Defined contribution plan executives that changed record keepers or primary investment managers within the past 24 months said improving plans was a major reason for the switch, followed by dissatisfaction with investment performance, according to a Spectrem Group survey.
Eighty-five percent of respondents “cite upgrading the plan as one of their motivations (for changing record keepers or primary investment managers) compared to just 54% who mention poor performance of the previous provider,” according to a report on the survey results.
However, while 27% of plans said they were very satisfied with the new provider and 45% said they were somewhat satisfied, 22% said they were somewhat dissatisfied and 6% said they were very dissatisfied, according to the report.
On average, the report said, a plan stayed with its previous provider for 6.6 years, although 29% switched after three years or less. “This indicates they either purchased a plan that turned out to be inadequate for their needs or that the performance of the provider was seriously short of their expectations,” the report said.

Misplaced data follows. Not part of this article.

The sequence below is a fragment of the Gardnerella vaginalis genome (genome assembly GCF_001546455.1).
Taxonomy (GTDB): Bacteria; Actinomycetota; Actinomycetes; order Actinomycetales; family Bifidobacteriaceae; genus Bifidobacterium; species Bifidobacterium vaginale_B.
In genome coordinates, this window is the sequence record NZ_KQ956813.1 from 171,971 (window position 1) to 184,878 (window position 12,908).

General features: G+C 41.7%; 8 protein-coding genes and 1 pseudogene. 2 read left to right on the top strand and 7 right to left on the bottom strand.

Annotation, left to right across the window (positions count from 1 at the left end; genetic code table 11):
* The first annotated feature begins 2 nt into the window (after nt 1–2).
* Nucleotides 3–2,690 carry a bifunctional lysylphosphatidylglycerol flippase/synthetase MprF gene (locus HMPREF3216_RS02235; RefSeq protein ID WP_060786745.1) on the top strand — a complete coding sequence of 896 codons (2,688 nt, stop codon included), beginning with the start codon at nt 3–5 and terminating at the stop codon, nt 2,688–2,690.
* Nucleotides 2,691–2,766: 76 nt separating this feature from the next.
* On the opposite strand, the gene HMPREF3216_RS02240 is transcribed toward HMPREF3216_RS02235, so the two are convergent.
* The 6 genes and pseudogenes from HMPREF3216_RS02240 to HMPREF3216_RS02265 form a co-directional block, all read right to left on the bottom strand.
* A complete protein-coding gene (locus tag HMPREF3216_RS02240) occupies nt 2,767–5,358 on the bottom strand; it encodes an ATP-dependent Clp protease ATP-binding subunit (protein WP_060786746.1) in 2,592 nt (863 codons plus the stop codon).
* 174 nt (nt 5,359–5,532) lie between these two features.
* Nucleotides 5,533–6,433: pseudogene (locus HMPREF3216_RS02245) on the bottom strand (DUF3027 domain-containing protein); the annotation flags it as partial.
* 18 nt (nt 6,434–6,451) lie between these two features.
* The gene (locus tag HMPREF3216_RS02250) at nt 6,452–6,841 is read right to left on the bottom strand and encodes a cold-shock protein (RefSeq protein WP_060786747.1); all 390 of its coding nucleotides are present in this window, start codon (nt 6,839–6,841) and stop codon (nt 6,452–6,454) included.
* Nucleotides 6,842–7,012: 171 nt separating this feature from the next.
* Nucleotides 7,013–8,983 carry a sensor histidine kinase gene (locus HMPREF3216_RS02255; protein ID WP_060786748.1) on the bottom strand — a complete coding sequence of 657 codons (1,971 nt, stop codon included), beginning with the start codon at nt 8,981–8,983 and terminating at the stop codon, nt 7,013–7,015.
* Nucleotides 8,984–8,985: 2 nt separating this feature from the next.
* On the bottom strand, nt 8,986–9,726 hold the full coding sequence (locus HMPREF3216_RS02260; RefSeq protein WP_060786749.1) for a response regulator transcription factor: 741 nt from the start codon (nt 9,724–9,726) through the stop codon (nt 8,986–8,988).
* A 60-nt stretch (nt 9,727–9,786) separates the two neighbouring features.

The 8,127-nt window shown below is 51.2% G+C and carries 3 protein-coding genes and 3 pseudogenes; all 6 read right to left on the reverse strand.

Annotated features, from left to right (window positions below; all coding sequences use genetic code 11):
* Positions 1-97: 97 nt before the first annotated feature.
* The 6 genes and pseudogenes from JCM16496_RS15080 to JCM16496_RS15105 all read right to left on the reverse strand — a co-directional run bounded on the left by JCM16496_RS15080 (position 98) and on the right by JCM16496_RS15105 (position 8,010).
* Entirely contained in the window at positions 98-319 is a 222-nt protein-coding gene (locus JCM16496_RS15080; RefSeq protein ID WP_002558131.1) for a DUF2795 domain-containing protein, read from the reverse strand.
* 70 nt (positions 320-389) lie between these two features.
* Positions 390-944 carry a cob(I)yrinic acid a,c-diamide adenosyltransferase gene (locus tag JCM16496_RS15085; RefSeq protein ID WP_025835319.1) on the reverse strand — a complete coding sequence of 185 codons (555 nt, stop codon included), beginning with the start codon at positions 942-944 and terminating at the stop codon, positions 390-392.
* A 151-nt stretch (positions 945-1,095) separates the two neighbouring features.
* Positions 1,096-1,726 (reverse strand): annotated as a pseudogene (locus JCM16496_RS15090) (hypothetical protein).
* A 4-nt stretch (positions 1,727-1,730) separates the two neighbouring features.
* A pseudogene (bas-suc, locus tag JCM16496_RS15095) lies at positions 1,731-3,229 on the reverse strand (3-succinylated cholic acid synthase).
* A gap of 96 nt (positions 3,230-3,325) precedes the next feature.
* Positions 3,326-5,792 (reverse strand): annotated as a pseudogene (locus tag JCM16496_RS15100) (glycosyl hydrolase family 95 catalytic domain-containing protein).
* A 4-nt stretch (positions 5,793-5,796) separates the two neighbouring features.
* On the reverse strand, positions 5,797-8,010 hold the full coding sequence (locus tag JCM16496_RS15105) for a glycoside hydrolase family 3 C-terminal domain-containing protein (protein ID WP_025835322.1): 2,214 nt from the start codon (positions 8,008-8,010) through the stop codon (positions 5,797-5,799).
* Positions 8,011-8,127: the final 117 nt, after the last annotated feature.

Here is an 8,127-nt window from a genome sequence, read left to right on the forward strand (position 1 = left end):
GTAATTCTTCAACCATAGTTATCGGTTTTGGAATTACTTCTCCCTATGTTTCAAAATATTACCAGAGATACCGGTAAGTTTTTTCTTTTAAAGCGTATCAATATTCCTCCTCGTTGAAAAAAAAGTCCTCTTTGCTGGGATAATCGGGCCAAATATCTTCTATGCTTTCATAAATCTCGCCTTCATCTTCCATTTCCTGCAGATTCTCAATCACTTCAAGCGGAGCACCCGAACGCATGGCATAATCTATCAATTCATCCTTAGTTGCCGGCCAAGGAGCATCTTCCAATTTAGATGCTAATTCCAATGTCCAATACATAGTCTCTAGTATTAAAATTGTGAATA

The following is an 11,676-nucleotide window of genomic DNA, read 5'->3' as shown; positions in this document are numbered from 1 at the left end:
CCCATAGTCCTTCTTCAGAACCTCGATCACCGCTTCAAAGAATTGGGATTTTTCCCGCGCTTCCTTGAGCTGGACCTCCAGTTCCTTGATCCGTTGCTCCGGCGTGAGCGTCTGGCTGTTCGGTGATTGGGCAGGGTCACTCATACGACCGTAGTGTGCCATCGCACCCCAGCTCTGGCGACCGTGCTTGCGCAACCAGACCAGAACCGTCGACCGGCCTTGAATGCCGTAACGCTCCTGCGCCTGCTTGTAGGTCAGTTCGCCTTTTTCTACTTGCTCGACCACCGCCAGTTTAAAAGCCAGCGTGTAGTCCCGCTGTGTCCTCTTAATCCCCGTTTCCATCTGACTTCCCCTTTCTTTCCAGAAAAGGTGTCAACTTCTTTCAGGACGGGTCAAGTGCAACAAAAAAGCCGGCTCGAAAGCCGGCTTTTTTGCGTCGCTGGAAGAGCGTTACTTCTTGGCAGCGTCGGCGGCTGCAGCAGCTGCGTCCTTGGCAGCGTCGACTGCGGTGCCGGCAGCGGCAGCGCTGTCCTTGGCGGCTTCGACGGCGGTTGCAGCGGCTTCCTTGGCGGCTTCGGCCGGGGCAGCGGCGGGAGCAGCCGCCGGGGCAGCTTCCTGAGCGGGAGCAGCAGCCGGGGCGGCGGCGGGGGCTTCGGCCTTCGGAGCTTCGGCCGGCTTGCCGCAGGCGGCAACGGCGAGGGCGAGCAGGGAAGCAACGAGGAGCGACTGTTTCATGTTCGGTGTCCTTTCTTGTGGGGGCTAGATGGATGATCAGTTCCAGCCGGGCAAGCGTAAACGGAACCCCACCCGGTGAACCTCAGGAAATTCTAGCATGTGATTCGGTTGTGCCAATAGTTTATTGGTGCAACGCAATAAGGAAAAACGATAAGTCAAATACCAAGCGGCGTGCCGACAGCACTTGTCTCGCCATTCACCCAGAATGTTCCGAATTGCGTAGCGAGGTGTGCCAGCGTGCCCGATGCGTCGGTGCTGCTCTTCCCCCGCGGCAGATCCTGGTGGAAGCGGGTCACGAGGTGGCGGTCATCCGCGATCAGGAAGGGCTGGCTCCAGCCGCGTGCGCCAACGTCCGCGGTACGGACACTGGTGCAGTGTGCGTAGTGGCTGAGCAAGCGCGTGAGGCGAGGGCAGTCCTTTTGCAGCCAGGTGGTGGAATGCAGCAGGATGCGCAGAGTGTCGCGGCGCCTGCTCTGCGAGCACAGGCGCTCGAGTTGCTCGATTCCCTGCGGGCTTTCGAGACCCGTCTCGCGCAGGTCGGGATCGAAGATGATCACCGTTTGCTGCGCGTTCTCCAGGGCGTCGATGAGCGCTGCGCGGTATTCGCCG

“We talked to people at companies where the emphasis was on upgrading their plans and wanting more features,” Gerald O’Connor, a Spectrem director and head of the consulting firm’s research practice, said in an interview.
Ninety percent of the plans in the survey were 401(k) plans, he said. The survey covered middle-market DC plans, which the firm defines as those with assets from $10 million to $200 million.
The survey of 595 finance and/or human resources executives at DC plans was conducted in April.